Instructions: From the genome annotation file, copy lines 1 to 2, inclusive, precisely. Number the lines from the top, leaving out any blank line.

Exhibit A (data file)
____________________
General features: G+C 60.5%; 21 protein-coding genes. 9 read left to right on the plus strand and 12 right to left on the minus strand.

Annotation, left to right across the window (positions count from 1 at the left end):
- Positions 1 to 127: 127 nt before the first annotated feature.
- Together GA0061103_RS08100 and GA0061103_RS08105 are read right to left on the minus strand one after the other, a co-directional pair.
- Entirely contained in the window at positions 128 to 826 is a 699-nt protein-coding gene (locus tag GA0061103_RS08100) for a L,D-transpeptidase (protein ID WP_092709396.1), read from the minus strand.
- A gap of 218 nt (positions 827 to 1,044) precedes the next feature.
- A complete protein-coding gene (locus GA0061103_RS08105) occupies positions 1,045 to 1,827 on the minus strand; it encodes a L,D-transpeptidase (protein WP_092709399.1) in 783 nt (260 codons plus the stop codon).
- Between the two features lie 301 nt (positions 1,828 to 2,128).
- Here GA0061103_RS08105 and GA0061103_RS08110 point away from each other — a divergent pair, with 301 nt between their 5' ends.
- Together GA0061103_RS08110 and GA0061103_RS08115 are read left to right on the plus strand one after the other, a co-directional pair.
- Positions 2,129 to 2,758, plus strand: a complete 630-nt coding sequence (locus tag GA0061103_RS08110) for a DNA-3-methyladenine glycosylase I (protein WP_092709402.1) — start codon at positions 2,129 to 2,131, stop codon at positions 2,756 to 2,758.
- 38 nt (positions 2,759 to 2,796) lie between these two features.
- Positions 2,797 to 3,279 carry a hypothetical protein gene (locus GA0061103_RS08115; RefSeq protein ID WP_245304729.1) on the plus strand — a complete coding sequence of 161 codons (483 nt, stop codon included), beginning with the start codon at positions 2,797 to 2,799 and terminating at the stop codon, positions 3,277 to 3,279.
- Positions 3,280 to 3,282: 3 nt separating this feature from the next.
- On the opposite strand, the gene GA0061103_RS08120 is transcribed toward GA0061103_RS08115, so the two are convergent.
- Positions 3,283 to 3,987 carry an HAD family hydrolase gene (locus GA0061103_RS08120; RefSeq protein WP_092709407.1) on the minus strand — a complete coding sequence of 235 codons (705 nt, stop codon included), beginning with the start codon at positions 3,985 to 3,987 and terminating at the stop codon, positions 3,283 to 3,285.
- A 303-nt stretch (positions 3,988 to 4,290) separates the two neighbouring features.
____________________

General features: G+C 60.5%; 21 protein-coding genes. 9 read left to right on the plus strand and 12 right to left on the minus strand.

Annotation, left to right across the window (positions count from 1 at the left end):